WWII German Antennas (FuG-10/FuG-101, FuG-227 & FuBi-2)

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Base Kit
Any appropriately equipped 1/72 scale Luftwaffe aircraft kit
Company: Brengun - Website: Visit Site
Provided by: Brengun - Website: Visit Site

Brengun Models is a scale model and detailing parts manufacturer located in the Czech Republic. Their lines include limited production run multi-media kits and exquisitely detailed photo-etched, turned brass and white metal replacement parts for aircraft in the most commonly produced scales.

Brengun has produced a set of WWII German Antenna to fit any appropriate1/72 scale Luftwaffe aircraft kit. The package contains FuG-10, FuG-101 and FuG-227 arrays, as well as an FuBi-2.

The German FuG 10 panel, or rack, contained two transmitters and two receivers: One transmitter and its companion receiver operated in the MF or Longwave; 300 to 600 kHz (1,000 to 500 m) range and the other transmitter and its companion receiver operated in the HF or Shortwave range; 3 to 6 MHz (100 to 50 m). Most of the FuG 10 series used a fixed wire aerial between the fuselage and tailfin or a retractable trailing aerial wire. The FuG 10P replaced the standard E 10L longwave receiver with an EZ6 unit for a G6 direction finding set. The FuG 10ZY incorporated a fixed loop D/F aerial and a homing device for navigation to a ground station. This loop aerial, usually fitted on a small, "teardrop" shaped mounting, was standard equipment on most fighter aircraft from late 1943 on. Manufactured by Lorenz. Typical power was 70 watts. *

The FuG 101 was a FM (Frequency Modulated) CW (Continuous Wave) Altimeter. Operating frequency 337 - 400 MHz. (75 – 89 cm) Selectable between two ranges, 0 - 150 Meters and 0 - 750 Meters. Units were small enough to be fitted to single-engine day fighters and night fighters. Fitted generally at first but later in the war only to aircraft expected to operate at night. In larger aircraft usually paired with Fug 102 due to its max height limitation. *

FuG 229 Frischling: With the deployment starting on 9 cm band radars such as the Jagdschloss Z, a need for IFF was identified. The Frischling was an add-on unit for either FuG 25a or FuG 226 that converted the 9 cm integration pulse to a standard 125 MHz pulse which was then passed it to the response unit. Development not completed. *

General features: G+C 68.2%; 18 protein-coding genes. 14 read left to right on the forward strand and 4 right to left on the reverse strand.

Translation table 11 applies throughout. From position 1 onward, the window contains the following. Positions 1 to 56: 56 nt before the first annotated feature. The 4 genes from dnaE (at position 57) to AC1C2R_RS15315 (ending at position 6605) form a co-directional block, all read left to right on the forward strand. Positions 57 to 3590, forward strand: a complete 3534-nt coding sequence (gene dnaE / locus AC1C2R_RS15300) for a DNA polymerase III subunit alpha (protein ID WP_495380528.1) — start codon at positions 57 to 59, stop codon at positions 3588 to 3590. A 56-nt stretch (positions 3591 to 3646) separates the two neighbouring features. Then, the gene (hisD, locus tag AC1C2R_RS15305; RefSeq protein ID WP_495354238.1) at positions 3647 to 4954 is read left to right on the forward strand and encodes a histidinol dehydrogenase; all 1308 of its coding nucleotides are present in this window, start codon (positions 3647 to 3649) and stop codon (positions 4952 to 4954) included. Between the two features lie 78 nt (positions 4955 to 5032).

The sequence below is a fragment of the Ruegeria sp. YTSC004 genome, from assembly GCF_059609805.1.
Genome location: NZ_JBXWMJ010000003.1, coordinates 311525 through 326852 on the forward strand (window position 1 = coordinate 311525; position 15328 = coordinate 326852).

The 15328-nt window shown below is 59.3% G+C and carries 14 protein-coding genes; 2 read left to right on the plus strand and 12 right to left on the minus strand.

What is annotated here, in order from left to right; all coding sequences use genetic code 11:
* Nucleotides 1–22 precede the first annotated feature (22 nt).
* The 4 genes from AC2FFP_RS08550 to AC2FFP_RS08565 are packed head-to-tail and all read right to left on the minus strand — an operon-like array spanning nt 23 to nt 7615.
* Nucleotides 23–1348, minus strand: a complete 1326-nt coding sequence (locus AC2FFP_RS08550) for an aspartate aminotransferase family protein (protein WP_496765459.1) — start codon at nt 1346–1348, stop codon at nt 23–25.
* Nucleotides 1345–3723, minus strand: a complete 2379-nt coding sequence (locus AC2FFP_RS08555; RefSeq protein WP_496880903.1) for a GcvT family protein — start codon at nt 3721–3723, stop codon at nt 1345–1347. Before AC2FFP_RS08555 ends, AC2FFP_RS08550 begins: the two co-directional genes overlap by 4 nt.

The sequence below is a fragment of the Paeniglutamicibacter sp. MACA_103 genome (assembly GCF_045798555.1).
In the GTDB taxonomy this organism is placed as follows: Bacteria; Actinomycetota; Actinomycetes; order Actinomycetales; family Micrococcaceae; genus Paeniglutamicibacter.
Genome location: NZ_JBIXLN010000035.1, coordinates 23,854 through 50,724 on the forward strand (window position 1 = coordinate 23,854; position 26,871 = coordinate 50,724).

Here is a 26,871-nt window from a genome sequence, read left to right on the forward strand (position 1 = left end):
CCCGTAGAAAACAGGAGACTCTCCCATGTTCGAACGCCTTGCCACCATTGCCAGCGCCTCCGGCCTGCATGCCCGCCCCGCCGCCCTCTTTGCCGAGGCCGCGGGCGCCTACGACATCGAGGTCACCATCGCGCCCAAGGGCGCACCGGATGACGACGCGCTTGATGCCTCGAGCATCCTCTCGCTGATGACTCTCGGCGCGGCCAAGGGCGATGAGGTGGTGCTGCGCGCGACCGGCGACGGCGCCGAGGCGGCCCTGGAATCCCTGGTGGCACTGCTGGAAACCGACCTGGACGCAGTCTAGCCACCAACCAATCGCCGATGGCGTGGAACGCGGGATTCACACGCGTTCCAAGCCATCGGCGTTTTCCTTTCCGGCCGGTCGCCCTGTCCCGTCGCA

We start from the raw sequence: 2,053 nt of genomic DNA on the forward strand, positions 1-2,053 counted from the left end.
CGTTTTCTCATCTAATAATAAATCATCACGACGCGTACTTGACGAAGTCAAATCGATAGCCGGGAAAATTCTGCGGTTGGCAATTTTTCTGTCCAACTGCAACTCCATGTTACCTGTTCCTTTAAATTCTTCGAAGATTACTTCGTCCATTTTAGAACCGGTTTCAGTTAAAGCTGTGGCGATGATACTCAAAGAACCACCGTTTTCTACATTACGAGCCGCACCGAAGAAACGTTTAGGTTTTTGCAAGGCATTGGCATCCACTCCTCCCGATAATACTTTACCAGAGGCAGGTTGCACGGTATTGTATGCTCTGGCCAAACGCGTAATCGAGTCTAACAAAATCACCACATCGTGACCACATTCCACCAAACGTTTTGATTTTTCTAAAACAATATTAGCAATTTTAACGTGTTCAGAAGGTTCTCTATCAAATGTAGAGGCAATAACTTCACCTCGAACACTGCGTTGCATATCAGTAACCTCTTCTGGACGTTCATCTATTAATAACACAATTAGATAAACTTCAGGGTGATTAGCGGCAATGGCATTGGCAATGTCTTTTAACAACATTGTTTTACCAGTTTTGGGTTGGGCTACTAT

The FuBi-(1&) 2 Antenna was a navigational antenna frequently seen on the underside of larger fighter/bomber aircraft such as the JU-88, Do-217 and Heinkel He-219.

The plastic pouch contains one brass photo-etch fret of the radar components. A simple graphic detail instruction sheet is included, but any modeler familiar with photoetch parts will have no issues assembling and installing these. A close-up evaluation of the parts (see photos) indicates a simple cut, assemble and place installation that provides realistic scale-detail with significantly improved appearance to molded plastic kit parts (if any are supplied). The Brengun PE antenna have superior detail to those supplied in any typical kit of appropriate aircraft using the type.

Some cautionary advice: for those without basic modeling experience, use CA (“super-glue”) sparingly, to assemble and/or attach these parts to your plastic kit, as the usual plastic glues do not react with PE parts. Painting of the parts will be necessary, so check your references, and be sure to prime with the appropriate materials that are compatible with your preferred paints.

Overall, this is an excellent replacement or supplemental set that will lend increased realism to any 1/72 Luftwaffe aircraft using these antennae. These sets can be purchased at the Brengun website above.

Highly recommended.

Thanks to the IPMS Reviewer Corps and Brengun for the opportunity to review this item.

* descriptive data from Wikipedia


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